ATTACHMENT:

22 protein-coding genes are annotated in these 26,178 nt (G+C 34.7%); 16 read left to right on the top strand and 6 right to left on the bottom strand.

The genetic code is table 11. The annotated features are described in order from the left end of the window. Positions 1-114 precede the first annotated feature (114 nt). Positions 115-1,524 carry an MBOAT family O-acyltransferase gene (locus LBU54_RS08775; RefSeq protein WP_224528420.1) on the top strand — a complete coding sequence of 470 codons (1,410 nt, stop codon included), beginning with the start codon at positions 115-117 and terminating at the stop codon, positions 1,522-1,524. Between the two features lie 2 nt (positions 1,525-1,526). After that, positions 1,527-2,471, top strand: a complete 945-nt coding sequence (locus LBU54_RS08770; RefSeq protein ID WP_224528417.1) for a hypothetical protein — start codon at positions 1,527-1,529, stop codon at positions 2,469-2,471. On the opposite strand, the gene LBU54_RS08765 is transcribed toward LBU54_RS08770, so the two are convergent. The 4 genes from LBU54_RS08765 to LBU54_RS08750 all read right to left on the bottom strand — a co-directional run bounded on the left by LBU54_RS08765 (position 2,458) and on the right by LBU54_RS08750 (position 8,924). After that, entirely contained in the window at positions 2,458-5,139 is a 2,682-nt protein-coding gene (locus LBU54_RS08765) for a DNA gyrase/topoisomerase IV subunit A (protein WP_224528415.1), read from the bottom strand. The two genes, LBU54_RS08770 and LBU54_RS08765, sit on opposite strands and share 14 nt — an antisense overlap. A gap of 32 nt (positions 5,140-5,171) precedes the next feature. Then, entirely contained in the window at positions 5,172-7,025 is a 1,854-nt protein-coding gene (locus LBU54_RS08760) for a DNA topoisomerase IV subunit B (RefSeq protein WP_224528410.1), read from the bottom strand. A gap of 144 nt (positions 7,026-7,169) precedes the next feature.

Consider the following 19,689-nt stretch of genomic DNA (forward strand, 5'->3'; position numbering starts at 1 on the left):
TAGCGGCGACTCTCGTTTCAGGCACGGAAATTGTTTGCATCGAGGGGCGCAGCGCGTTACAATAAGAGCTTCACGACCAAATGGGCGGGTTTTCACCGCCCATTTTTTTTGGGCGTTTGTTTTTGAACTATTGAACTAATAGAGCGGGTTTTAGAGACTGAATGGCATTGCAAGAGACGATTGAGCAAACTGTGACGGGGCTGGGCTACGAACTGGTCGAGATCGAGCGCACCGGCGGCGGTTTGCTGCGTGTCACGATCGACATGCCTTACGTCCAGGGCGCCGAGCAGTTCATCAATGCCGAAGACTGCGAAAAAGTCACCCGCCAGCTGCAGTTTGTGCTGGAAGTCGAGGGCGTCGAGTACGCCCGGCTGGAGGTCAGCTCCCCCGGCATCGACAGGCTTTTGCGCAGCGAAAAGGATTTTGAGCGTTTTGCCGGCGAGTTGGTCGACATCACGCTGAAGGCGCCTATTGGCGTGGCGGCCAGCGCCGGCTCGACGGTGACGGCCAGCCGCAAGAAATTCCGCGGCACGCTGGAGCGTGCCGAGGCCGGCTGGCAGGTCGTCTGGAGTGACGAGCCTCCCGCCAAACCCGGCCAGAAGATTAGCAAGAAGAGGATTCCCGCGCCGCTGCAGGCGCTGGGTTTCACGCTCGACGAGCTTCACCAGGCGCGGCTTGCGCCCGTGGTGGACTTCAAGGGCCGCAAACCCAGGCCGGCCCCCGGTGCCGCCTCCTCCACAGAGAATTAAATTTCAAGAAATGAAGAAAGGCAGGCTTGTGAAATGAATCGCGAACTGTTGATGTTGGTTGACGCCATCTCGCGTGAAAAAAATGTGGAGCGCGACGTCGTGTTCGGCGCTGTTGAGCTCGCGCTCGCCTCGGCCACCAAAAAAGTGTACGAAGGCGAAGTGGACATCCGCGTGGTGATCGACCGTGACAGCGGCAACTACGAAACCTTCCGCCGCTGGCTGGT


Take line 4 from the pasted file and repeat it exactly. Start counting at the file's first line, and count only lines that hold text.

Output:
TAGCGGCGACTCTCGTTTCAGGCACGGAAATTGTTTGCATCGAGGGGCGCAGCGCGTTACAATAAGAGCTTCACGACCAAATGGGCGGGTTTTCACCGCCCATTTTTTTTGGGCGTTTGTTTTTGAACTATTGAACTAATAGAGCGGGTTTTAGAGACTGAATGGCATTGCAAGAGACGATTGAGCAAACTGTGACGGGGCTGGGCTACGAACTGGTCGAGATCGAGCGCACCGGCGGCGGTTTGCTGCGTGTCACGATCGACATGCCTTACGTCCAGGGCGCCGAGCAGTTCATCAATGCCGAAGACTGCGAAAAAGTCACCCGCCAGCTGCAGTTTGTGCTGGAAGTCGAGGGCGTCGAGTACGCCCGGCTGGAGGTCAGCTCCCCCGGCATCGACAGGCTTTTGCGCAGCGAAAAGGATTTTGAGCGTTTTGCCGGCGAGTTGGTCGACATCACGCTGAAGGCGCCTATTGGCGTGGCGGCCAGCGCCGGCTCGACGGTGACGGCCAGCCGCAAGAAATTCCGCGGCACGCTGGAGCGTGCCGAGGCCGGCTGGCAGGTCGTCTGGAGTGACGAGCCTCCCGCCAAACCCGGCCAGAAGATTAGCAAGAAGAGGATTCCCGCGCCGCTGCAGGCGCTGGGTTTCACGCTCGACGAGCTTCACCAGGCGCGGCTTGCGCCCGTGGTGGACTTCAAGGGCCGCAAACCCAGGCCGGCCCCCGGTGCCGCCTCCTCCACAGAGAATTAAATTTCAAGAAATGAAGAAAGGCAGGCTTGTGAAATGAATCGCGAACTGTTGATGTTGGTTGACGCCATCTCGCGTGAAAAAAATGTGGAGCGCGACGTCGTGTTCGGCGCTGTTGAGCTCGCGCTCGCCTCGGCCACCAAAAAAGTGTACGAAGGCGAAGTGGACATCCGCGTGGTGATCGACCGTGACAGCGGCAACTACGAAACCTTCCGCCGCTGGCTGGT